'Dr. Jalal Nofal, born 1963 in Damascus to a working class family from as-Sweida’, is a prominent psychiatrist and activist who has been involved in politics and relief efforts throughout his lifetime.
In 1978 Nofal joined the Communist Action Party (CAP), after rejecting the Syrian Communist Party’s pro-regime stances, particularly during the Muslim Brotherhood uprising (1976-82) and the ensuing government crackdown. “With regards to the Hama massacre (1982), for me as a leftist, the Communist Action Party took the most balanced and satisfactory stances,” explained the doctor.
Nofal, a medical student at Damascus University at the time, remained an active party member until his arrest in 1983, when the regime launched a nationwide crackdown against leftists. He was released in 1991 after more than eight years in prison. Like many of his contemporaries, Nofal decided to resume his studies, graduating from medical school and specializing in psychiatry.
Before the start of the revolution in March 2011, Nofal was working on a campaign to improve public transport under the slogan “Public Transport that Respects Citizens”. After the revolution began, however, he transitioned from reformist calls to participating in the revolutionary activism sweeping the country. Nofal was convinced that “all democratic movements and individuals must take part in revolutionary activism, regardless of ideology or religion.”
Nofal worked with the Damascus Neighborhoods Coordinating Committee to organize a protest in the capital’s Arnus Square on May 2, 2011, demanding democracy, an end to the regime’s violence and sectarianism, and the lifting of the siege on the southern city of Darʿa. He was arrested at the protest and spent ten days in ʿAdra prison before being released in an amnesty. He then returned to work with the committee, though it was soon dissolved after its founders were arrested.
After that, he joined the Damascus Doctors Coordinating Committee, which was set up to cure patients, especially protesters, who were routinely arrested, abused, and tortured at hospitals in the presence of Dr. Nofal and his colleagues. This campaign was effectively halted, as were most others, by widespread arrest campaigns.
Nofal also worked with the Syrian Arab Red Crescent (SARC), which in his words was “one of the few organizations where revolutionary humanitarian workers were allowed to operate.” Nofal’s relief work focused on psychological and social support for internally displaced persons (IDPs) living in Damascus and victims and witnesses of conflict and siege throughout Rif Dimashq. “Working in Damascus with IDPs was far more dangerous as we were accused of supporting terrorism, while we had more liberties in Rif Dimashq due to the looser grip of the regime,” clarified Nofal.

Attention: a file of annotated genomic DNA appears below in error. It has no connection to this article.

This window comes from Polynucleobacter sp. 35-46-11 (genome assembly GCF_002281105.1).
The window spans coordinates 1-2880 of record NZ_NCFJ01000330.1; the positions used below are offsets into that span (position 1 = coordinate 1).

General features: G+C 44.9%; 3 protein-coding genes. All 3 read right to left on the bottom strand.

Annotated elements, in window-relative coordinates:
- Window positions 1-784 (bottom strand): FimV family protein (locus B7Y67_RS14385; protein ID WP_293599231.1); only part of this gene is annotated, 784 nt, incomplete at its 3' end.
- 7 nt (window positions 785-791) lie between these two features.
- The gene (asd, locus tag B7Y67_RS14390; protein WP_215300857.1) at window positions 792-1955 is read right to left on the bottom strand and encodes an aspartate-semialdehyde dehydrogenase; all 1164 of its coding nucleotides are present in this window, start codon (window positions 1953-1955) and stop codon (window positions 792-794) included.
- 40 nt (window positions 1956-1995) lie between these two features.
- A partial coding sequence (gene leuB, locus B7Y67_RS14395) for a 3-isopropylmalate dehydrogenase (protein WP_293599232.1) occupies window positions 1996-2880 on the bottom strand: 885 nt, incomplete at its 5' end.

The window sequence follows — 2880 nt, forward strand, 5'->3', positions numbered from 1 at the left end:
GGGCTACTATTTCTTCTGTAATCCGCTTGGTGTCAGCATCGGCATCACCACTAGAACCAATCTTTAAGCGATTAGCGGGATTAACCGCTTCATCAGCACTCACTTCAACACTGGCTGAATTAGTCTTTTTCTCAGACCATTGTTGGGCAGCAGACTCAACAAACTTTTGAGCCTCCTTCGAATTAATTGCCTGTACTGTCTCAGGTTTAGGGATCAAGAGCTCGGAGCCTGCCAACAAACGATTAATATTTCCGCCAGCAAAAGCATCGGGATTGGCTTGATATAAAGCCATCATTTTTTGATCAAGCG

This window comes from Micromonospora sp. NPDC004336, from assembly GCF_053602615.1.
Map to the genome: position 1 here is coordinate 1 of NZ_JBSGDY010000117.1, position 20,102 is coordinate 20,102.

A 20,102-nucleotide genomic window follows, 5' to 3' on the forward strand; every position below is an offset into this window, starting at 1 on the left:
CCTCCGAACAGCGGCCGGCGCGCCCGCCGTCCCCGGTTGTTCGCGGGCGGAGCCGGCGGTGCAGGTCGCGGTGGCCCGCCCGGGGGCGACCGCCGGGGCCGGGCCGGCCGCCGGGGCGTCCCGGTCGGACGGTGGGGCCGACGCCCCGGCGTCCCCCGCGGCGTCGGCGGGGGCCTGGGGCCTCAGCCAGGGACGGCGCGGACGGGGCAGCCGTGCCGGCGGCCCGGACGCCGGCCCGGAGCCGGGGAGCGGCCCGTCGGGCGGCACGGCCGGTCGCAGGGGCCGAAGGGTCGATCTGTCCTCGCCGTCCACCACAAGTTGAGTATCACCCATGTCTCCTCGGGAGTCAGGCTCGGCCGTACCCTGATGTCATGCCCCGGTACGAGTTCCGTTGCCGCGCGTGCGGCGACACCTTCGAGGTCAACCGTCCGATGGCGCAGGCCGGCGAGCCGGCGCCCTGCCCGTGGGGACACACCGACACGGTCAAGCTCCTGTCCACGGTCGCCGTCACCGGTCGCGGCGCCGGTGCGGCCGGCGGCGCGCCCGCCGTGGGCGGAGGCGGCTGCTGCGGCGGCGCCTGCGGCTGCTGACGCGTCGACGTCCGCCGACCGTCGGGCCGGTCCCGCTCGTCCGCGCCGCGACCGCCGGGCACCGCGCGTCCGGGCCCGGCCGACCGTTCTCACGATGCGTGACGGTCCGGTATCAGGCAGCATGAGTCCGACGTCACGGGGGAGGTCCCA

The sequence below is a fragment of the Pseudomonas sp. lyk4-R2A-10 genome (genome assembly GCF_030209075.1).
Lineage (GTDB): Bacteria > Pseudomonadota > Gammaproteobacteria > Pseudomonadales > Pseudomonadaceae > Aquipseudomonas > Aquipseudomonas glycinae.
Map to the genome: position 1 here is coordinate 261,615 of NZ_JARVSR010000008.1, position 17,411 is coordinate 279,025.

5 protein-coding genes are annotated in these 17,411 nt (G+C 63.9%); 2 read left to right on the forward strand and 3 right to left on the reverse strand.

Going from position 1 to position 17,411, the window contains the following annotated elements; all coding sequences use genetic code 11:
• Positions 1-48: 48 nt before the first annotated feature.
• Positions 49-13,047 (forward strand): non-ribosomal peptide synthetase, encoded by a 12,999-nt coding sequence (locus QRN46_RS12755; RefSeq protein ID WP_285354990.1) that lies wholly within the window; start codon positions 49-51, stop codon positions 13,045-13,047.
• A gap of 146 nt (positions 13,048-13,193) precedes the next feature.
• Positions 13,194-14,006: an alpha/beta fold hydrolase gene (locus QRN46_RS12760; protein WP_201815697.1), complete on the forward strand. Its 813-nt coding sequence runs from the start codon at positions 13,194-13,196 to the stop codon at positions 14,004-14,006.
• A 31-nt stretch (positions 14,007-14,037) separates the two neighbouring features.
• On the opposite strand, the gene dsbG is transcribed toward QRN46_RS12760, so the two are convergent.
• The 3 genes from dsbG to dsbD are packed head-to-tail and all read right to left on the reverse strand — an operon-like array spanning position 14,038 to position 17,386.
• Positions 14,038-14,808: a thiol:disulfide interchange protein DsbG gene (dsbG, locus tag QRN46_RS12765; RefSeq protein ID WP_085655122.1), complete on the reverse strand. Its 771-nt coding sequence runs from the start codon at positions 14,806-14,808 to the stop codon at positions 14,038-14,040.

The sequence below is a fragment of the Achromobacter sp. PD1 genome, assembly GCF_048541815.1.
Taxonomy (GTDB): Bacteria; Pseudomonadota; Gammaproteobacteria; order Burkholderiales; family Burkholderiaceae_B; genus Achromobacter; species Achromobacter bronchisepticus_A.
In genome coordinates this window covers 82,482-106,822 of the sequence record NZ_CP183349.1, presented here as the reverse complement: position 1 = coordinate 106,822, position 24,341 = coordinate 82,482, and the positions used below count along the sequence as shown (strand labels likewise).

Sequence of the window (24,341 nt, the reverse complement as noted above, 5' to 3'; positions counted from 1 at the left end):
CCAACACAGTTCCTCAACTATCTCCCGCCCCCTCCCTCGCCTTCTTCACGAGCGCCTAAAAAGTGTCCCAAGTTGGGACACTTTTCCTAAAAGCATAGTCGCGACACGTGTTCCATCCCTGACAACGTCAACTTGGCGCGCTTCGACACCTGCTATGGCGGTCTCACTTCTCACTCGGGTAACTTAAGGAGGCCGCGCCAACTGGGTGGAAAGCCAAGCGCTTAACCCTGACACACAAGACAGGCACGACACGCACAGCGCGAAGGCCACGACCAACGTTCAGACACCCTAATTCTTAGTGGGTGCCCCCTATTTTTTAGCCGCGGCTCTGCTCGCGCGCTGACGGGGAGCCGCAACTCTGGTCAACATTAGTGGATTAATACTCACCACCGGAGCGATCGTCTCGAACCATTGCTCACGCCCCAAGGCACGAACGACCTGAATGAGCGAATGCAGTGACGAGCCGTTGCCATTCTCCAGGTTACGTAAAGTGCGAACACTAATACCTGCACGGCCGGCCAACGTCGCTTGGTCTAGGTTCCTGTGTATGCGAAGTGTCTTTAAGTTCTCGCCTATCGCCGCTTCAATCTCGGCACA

The government continued to clamp down on relief efforts, accusing any aid agency of supporting terrorism and arresting and exiling many field workers. In April 2012, Nofal himself was arrested while on SARC duty in Rif Dimashq and subjected to torture while in prison.
Towards the second half of 2012, the armed struggle began to take an increasingly prominent role, but Nofal persisted in his peaceful initiatives. In 2013, he was a founding member of the National Call Movement, which had over 200 members in Damascus and “called for the establishment of a democratic civil state that rejects sectarianism, Islamization and civil war,” as Nofal put it.
The National Call Movement members aimed to revive the peaceful movement and along with the Syrian Revolutionary Youth they installed speakers chanting anti-regime songs across Damascus. By early 2014, the network was exposed and disbanded; its members, including Nofal, were arrested and forced to confess under torture at the capital’s Military Intelligence Branch 215.
After his release in early July, Nofal continued his relief and civil society work, only to be arrested less than two weeks later. He was accused of funding terrorism by the Counter-Terrorism Court for having provided relief with his wife in Yarmuk, and spent six months in prison. When Nofal was let out in January 2015, he was smuggled out of the country and fled to Germany to join his wife, poet and activist Khawla Dunia, who had fled the country earlier.
Nevertheless, this reunion did not last long. “What I could offer in Germany was far less than that which I could in Turkey,” explained the doctor. Nofal currently resides in the Turkish southern border town of Gaziantep, where he is a regular guest on programs such as those of Alwan FM, Radio Hara, and Radio Rozana. He is also part of a team of psychiatrists and social workers who work in schools and orphanages, while training therapists and supporting similar activities inside Syria.
Jalal Nofal is an example of how many Syrian revolutionaries have never drawn a line between two inextricably intertwined realms: relief work and civil society activism. In their opinion, it is in fact impossible to ignore the political dimension that has led to the current suffering.'